Click the play button below, or subscribe and listen through our podcast on iTunes, Stitcher, Google Play, or Spotify.
I have this fantasy of one day having a life where everything is in perfect balance.
I’m putting out quality work, exercising daily, nurturing all of my relationships, getting plenty of sleep, making smart financial decisions, maintaining a clean home, making green juices every morning and healthy meals every night, and leaving plenty of time for fun and relaxation. And eventually I imagine adding kids and pets into the equation (without disrupting the balance of everything else, of course).
Intellectually, I know this is unrealistic, but I can’t help that a small part of me still hopes this fantasy will come true.
Can you relate?
I’m reluctantly realizing that, as long as I stay attached to the myth of a perfectly balanced life, I’ll always be slightly critical of my current, imbalanced, messy life, judging it for what it *should* be.
So I’ve decided I need to take a good, hard look at this whole “balance” thing and shift my mindset around it once and for all. Otherwise, my longing for a perfectly balanced life will perpetually steal any contentment I could be feeling with my life just as it is.
Here are 4 hard truths that I’ve come to believe about balance:
1. BALANCE IS A SNEAKY FORM OF PERFECTIONISM
On the surface, seeking balance feels like a worthy aspiration. Even the word “balance” evokes a sense of peace, groundedness, and moderation. I mean, what’s healthier than wanting more balance in your life, right??
That’s all true … to a point.
But too many of us (myself included) imagine balance as being able to do it all, and do it with ease. It looks like being a master juggler who never gets flustered by so many moving pieces, and certainly never drops one.
Which means if any area of life is out of whack, it throws off the balance of everything else, and then we feel like we’re failing at this whole balance game.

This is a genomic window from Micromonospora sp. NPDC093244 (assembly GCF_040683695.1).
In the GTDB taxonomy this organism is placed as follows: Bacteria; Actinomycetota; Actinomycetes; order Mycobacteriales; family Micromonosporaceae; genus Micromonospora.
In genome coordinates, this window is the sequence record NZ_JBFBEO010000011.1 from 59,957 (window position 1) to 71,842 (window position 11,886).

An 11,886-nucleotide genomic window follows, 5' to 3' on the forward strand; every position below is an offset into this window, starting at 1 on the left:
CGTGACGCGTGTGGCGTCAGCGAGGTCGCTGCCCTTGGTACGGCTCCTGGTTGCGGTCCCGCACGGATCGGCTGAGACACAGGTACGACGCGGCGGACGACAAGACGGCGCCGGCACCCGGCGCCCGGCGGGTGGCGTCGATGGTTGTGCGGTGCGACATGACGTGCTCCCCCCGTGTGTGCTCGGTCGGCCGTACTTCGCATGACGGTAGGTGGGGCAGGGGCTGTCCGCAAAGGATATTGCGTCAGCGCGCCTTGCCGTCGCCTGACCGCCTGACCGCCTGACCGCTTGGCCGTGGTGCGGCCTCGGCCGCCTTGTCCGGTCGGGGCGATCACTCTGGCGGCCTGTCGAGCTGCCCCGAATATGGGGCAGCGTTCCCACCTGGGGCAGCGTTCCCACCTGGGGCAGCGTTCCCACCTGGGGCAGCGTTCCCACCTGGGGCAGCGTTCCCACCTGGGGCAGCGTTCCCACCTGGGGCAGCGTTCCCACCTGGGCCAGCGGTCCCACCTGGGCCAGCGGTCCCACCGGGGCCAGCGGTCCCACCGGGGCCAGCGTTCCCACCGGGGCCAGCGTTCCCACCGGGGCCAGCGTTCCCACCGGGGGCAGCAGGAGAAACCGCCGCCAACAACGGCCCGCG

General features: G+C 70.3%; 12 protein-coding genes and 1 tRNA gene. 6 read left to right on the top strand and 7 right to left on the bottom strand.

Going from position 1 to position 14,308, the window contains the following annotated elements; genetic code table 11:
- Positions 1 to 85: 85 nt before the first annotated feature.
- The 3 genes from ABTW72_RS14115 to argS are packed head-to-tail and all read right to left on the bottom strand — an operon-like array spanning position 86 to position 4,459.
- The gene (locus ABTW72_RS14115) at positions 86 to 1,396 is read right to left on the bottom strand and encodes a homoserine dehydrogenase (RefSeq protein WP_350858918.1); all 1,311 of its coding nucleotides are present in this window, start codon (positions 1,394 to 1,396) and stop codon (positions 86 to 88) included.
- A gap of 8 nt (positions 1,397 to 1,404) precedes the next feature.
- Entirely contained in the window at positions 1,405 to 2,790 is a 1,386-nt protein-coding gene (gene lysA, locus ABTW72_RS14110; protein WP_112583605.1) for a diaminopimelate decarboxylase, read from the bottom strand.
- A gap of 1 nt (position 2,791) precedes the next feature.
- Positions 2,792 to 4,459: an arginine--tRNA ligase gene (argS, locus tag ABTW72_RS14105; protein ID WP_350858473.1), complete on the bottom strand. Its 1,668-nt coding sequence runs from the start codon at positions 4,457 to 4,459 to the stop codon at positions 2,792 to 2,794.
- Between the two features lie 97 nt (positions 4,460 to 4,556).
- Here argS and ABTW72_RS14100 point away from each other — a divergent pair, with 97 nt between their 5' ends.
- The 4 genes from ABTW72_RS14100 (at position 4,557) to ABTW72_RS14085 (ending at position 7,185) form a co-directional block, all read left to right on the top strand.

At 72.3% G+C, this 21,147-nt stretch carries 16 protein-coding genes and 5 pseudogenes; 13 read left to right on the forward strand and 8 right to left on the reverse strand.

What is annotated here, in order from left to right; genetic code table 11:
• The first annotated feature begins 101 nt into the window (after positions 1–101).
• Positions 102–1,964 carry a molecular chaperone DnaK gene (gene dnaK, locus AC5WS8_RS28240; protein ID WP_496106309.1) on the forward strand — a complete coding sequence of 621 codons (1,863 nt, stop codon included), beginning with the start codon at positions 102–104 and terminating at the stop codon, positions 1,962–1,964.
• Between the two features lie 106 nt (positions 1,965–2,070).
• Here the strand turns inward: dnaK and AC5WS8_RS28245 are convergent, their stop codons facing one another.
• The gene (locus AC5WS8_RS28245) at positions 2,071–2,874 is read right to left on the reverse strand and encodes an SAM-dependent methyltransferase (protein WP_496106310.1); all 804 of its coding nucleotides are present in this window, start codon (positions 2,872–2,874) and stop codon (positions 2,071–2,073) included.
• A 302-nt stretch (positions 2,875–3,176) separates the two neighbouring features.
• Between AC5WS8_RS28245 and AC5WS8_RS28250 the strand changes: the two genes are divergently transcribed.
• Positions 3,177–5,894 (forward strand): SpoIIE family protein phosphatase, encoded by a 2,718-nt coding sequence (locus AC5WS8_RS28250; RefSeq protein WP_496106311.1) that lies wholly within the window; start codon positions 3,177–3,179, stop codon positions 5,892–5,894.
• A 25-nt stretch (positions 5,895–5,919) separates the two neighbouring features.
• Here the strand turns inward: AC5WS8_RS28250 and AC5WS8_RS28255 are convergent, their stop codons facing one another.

And the truth is, some area of life is always out of whack, isn’t it? It’s like that whack-a-mole game — as soon as you get one area of your life sorted out, another one goes awry.
So the desire for a perfectly balanced life turns into yet another way to judge ourselves for not being good enough or having it all together.
Thinking of balance as a sneaky form of perfectionism is helping me see its sinister underbelly, which makes it altogether less appealing. Because I don’t need one more thing in my life to try and make me feel less than, thankyouverymuch.
2. YOU CAN HAVE IT ALL, BUT NOT ALL AT ONCE
The more I think about this idea of a balanced life, the more I realize I’ve been taking the short view of it, when I should’ve been taking the long view.
I’ve been wanting to have perfect balance in all areas of my life all at once. And that’s why the whole concept of a balanced life feels so daunting.
But when you’re trying to pay equal attention to all areas of your life simultaneously, you end up half-assing a lot of things, simply because your attention is constantly divided.
A healthier approach to balance might look like giving a lot of TLC to select aspects of your life — your health, your finances, your career, or your relationships — and letting other areas of your life go a bit on autopilot, temporarily, knowing that they’ll get their turn later.
When I zoom out and look at my life from a bit of a distance, I realize that I’ve actually given good quality attention and nurturing to all aspects of my life … just not necessarily all at the same time.
I’ve focused on improving all parts of my life, especially the parts that matter most to me, over the years. But to expect myself to give equal attention to all of these facets of my life simultaneously is flat-out unreasonable. Plus, I couldn’t have made as much progress in any one area of my life if my attention had been scattered.